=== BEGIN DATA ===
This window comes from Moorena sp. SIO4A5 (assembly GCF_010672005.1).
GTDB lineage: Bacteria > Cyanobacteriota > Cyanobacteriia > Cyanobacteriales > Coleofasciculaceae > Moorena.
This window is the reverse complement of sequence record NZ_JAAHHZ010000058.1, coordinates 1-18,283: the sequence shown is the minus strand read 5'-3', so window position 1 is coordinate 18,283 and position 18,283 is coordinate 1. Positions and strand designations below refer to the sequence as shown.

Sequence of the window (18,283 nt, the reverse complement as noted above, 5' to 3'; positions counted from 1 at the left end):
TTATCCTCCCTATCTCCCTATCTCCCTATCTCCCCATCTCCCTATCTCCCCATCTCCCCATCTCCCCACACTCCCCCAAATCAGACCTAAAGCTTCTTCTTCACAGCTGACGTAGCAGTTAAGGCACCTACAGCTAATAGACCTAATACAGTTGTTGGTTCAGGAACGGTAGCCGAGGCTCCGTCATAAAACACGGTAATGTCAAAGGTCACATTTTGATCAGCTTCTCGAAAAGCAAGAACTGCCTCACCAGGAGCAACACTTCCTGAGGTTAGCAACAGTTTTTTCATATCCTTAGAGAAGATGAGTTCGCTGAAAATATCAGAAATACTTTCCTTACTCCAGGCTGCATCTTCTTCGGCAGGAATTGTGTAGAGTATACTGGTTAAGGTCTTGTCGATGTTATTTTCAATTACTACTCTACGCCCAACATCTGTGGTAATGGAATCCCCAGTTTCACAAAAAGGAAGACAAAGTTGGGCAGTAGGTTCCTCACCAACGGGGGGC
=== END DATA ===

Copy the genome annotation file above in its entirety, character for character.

This window comes from Moorena sp. SIO4A5 (assembly GCF_010672005.1).
GTDB lineage: Bacteria > Cyanobacteriota > Cyanobacteriia > Cyanobacteriales > Coleofasciculaceae > Moorena.
This window is the reverse complement of sequence record NZ_JAAHHZ010000058.1, coordinates 1-18,283: the sequence shown is the minus strand read 5'-3', so window position 1 is coordinate 18,283 and position 18,283 is coordinate 1. Positions and strand designations below refer to the sequence as shown.

Sequence of the window (18,283 nt, the reverse complement as noted above, 5' to 3'; positions counted from 1 at the left end):
TTATCCTCCCTATCTCCCTATCTCCCTATCTCCCCATCTCCCTATCTCCCCATCTCCCCATCTCCCCACACTCCCCCAAATCAGACCTAAAGCTTCTTCTTCACAGCTGACGTAGCAGTTAAGGCACCTACAGCTAATAGACCTAATACAGTTGTTGGTTCAGGAACGGTAGCCGAGGCTCCGTCATAAAACACGGTAATGTCAAAGGTCACATTTTGATCAGCTTCTCGAAAAGCAAGAACTGCCTCACCAGGAGCAACACTTCCTGAGGTTAGCAACAGTTTTTTCATATCCTTAGAGAAGATGAGTTCGCTGAAAATATCAGAAATACTTTCCTTACTCCAGGCTGCATCTTCTTCGGCAGGAATTGTGTAGAGTATACTGGTTAAGGTCTTGTCGATGTTATTTTCAATTACTACTCTACGCCCAACATCTGTGGTAATGGAATCCCCAGTTTCACAAAAAGGAAGACAAAGTTGGGCAGTAGGTTCCTCACCAACGGGGGGC